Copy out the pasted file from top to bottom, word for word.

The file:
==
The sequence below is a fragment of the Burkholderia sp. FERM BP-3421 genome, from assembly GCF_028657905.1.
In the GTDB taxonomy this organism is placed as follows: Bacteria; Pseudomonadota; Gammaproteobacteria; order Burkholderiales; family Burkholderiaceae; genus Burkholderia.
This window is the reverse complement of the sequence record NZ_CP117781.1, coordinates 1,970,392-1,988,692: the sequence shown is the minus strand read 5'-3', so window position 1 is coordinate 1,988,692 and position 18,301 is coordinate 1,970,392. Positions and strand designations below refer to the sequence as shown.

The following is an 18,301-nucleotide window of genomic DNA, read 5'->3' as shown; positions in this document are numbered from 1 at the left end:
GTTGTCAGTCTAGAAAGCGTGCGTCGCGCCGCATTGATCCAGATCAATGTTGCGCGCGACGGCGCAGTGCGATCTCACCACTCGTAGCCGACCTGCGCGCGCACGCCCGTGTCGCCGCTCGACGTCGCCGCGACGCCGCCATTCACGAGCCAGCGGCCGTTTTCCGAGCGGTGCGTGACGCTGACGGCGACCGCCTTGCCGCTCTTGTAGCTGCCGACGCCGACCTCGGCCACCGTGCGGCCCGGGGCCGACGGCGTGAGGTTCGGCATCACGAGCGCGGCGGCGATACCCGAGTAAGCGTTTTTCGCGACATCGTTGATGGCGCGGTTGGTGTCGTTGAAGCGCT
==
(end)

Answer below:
The sequence below is a fragment of the Burkholderia sp. FERM BP-3421 genome, from assembly GCF_028657905.1.
In the GTDB taxonomy this organism is placed as follows: Bacteria; Pseudomonadota; Gammaproteobacteria; order Burkholderiales; family Burkholderiaceae; genus Burkholderia.
This window is the reverse complement of the sequence record NZ_CP117781.1, coordinates 1,970,392-1,988,692: the sequence shown is the minus strand read 5'-3', so window position 1 is coordinate 1,988,692 and position 18,301 is coordinate 1,970,392. Positions and strand designations below refer to the sequence as shown.

The following is an 18,301-nucleotide window of genomic DNA, read 5'->3' as shown; positions in this document are numbered from 1 at the left end:
GTTGTCAGTCTAGAAAGCGTGCGTCGCGCCGCATTGATCCAGATCAATGTTGCGCGCGACGGCGCAGTGCGATCTCACCACTCGTAGCCGACCTGCGCGCGCACGCCCGTGTCGCCGCTCGACGTCGCCGCGACGCCGCCATTCACGAGCCAGCGGCCGTTTTCCGAGCGGTGCGTGACGCTGACGGCGACCGCCTTGCCGCTCTTGTAGCTGCCGACGCCGACCTCGGCCACCGTGCGGCCCGGGGCCGACGGCGTGAGGTTCGGCATCACGAGCGCGGCGGCGATACCCGAGTAAGCGTTTTTCGCGACATCGTTGATGGCGCGGTTGGTGTCGTTGAAGCGCT